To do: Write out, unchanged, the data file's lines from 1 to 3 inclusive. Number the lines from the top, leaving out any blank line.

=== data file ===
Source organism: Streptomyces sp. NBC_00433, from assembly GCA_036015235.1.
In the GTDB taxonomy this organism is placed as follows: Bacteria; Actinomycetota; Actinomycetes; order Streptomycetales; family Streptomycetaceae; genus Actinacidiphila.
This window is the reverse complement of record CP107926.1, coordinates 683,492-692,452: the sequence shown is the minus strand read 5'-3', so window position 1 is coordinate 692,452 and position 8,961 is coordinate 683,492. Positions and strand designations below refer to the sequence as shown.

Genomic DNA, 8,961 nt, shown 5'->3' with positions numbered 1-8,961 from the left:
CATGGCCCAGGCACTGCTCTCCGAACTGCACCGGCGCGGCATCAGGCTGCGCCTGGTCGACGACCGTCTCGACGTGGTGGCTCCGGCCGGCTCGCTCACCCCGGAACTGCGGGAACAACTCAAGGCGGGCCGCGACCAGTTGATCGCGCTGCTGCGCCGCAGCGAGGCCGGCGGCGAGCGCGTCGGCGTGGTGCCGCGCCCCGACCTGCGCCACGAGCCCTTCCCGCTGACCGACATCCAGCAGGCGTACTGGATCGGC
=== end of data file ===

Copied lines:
Source organism: Streptomyces sp. NBC_00433, from assembly GCA_036015235.1.
In the GTDB taxonomy this organism is placed as follows: Bacteria; Actinomycetota; Actinomycetes; order Streptomycetales; family Streptomycetaceae; genus Actinacidiphila.
This window is the reverse complement of record CP107926.1, coordinates 683,492-692,452: the sequence shown is the minus strand read 5'-3', so window position 1 is coordinate 692,452 and position 8,961 is coordinate 683,492. Positions and strand designations below refer to the sequence as shown.